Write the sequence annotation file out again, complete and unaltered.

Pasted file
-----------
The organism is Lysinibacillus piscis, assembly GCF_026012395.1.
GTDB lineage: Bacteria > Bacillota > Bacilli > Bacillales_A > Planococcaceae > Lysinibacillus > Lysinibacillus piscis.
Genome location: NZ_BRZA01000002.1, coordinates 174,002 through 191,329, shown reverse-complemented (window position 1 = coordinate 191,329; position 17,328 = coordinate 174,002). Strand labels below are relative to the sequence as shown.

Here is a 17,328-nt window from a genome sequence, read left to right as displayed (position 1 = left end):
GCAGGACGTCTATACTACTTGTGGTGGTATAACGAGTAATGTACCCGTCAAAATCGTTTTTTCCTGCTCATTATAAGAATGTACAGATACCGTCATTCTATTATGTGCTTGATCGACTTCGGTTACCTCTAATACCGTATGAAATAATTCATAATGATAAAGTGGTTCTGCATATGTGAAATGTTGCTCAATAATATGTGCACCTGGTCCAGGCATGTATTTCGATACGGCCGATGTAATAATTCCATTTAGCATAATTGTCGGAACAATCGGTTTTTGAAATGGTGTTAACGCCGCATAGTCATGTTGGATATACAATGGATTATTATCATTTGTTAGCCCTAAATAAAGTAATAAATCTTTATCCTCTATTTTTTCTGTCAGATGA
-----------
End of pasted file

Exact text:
The organism is Lysinibacillus piscis, assembly GCF_026012395.1.
GTDB lineage: Bacteria > Bacillota > Bacilli > Bacillales_A > Planococcaceae > Lysinibacillus > Lysinibacillus piscis.
Genome location: NZ_BRZA01000002.1, coordinates 174,002 through 191,329, shown reverse-complemented (window position 1 = coordinate 191,329; position 17,328 = coordinate 174,002). Strand labels below are relative to the sequence as shown.

Here is a 17,328-nt window from a genome sequence, read left to right as displayed (position 1 = left end):
GCAGGACGTCTATACTACTTGTGGTGGTATAACGAGTAATGTACCCGTCAAAATCGTTTTTTCCTGCTCATTATAAGAATGTACAGATACCGTCATTCTATTATGTGCTTGATCGACTTCGGTTACCTCTAATACCGTATGAAATAATTCATAATGATAAAGTGGTTCTGCATATGTGAAATGTTGCTCAATAATATGTGCACCTGGTCCAGGCATGTATTTCGATACGGCCGATGTAATAATTCCATTTAGCATAATTGTCGGAACAATCGGTTTTTGAAATGGTGTTAACGCCGCATAGTCATGTTGGATATACAATGGATTATTATCATTTGTTAGCCCTAAATAAAGTAATAAATCTTTATCCTCTATTTTTTCTGTCAGATGA